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GM V. Kramnik vs. Deep Fritz  

Click  HERE  to go to the official web-site for this match. 
 (Note: This site takes a while to load, unless you have a high-speed connection.) 

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One of the principal organizers of this match
is the  "Einstein Group."  Click  here  to go to their web-site.


 This is game # 2. (Kramnik vs. Deep Fritz) 


Kramnik Squeezes the Machine to Win Game 2
The champion induced Fritz to make several mistakes in the early going and the 
program never recovered. Fritz fought back tenaciously, but Kramnik kept firm 
control of the position throughout and now leads the match 1.5-0.5. After the game 
Kramnik said that he had been surprised by the "inhuman" defence of the computer 
and almost resigned himself to a draw.  
(Read  more  on  ChessBase's  web-site.) 

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My take on this game? I watched this game on Chess.net almost all the way through.
White played a very boring line of the  QGA.  The game seemed destined for a quick
draw, but I guess the machine got ambitious. Kramnik played a brilliant "combine" ... 
and White seemed all set to win quickly. But then the computer found a way to give 
back the material. Kramnik got a slightly superior position, but the computer could 
not hold the draw. (The box definitely needs work on its end-game.) But I must also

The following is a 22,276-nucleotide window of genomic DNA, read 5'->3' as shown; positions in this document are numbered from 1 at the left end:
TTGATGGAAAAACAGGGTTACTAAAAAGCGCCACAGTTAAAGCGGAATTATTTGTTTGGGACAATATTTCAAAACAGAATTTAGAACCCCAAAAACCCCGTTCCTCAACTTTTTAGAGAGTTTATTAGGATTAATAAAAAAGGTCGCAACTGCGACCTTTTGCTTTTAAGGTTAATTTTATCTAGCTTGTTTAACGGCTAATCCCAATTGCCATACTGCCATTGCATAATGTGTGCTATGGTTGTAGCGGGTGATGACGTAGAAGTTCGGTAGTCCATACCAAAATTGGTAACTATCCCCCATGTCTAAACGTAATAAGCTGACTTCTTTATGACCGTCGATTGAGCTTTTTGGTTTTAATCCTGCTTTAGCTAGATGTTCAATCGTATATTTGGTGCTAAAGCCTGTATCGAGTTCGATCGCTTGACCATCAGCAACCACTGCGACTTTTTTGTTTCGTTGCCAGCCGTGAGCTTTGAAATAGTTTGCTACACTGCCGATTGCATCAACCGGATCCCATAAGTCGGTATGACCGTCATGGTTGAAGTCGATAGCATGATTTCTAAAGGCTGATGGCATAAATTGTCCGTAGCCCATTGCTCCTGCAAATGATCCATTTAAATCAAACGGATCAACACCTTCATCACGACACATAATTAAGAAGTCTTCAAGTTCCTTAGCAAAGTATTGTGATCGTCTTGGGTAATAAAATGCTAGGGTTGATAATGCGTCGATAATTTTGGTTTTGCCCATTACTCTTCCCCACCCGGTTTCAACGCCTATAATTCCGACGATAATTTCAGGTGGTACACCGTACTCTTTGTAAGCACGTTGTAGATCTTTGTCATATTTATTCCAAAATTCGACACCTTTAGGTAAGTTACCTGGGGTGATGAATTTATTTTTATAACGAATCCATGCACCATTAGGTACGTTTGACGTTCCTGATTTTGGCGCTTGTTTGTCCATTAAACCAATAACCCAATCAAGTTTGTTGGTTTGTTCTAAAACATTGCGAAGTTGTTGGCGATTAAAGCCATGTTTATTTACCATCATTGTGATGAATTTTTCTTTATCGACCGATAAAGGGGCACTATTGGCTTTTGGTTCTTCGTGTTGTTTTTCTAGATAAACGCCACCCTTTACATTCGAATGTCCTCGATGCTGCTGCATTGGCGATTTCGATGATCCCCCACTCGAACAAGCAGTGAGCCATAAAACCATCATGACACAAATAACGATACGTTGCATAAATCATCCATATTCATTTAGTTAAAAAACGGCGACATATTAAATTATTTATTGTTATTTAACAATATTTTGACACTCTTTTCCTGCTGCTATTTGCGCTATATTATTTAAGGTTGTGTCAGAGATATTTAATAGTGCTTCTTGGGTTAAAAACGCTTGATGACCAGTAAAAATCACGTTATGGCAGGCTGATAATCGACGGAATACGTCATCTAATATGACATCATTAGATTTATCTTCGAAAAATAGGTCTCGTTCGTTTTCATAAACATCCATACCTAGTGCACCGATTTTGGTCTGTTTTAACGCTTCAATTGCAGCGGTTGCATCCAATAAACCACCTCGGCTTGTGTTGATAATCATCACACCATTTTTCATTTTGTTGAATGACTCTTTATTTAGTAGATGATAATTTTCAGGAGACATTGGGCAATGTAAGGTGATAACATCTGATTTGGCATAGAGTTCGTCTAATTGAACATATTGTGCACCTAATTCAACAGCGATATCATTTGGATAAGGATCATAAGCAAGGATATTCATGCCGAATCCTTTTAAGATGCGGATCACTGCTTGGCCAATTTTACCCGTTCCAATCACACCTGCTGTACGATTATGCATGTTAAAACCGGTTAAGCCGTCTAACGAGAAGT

take my hat off to Kramnik, to beat such a formidable opponent ...  
it is almost an inhuman, incredible feat. I am impressed. Deeply so. 


   The game position after 30.Bc5!! (kram-vs-df2_pos1.gif, 11 KB)

 The actual game position after White's ultra-brilliant 30th move. 


Date:  2002.10.06
Game # 2 (Two) 
White: GM Vladimir Kramnik (2807) 
Black:  Deep Fritz - 7 (estimated 2750) 
ECO Code: "D27" 

1. d4 d5;  2. c4 dxc4;  3. Nf3 Nf6;  4. e3 e6;  5. Bxc4 c5;  
6. O-O a6;  7. dxc5 Qxd1;  8. Rxd1 Bxc5;  9. Kf1 b5;  10. Be2 Bb7; 
11. Nbd2 Nbd7;  12. Nb3 Bf8;  13. a4 b4;  14. Nfd2 Bd5;  15. f3 Bd6; 
16. g3 e5;  17. e4 Be6;  18. Nc4 Bc7;  19. Be3 a5;  20. Nc5 Nxc5;  
21. Bxc5 Nd7;  22. Nd6+ Kf8;  23. Bf2 Bxd6;  24. Rxd6 Ke7;  
25. Rad1 Rhc8;  26. Bb5 Nc5;  27. Bc6 Bc4+;  28. Ke1 Nd3+;  
29. R1xd3 Bxd3;  30. Bc5 Bc4;  31.Rd4+ Kf6;  32. Rxc4 Rxc6;  
33. Be7+ Kxe7;  34. Rxc6 Kd7;  35. Rc5 f6;  36. Kd2 Kd6;  
37. Rd5+ Kc6;  38. Kd3 g6;  39. Kc4 g5;  40. h3 h6;  41. h4 gxh4;  
42. gxh4 Ra7;  43.h5 Ra8;  44. Rc5+ Kb6;  45. Rb5+ Kc6;  
46. Rd5 Kc7;  47. Kb5 b3;  48. Rd3 Ra7;  49.Rxb3 Rb7+;  
50. Kc4 Ra7; 51. Rb5 Ra8;  52. Kd5 Ra6;  53. Rc5+ Kd7;  
54. b3 Rd6+;  55.Kc4 Rd4+;  56. Kc3 Rd1;  
{Black resigned} 1 - 0 

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   Click  HERE  to see my annotations of this most interesting chess battle.     

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  (Go over the game on ChessBase's  web-site  on a java-script re-play page. Click  HERE
    This is an ANNOTATED version, by GM K. Mueller.) 

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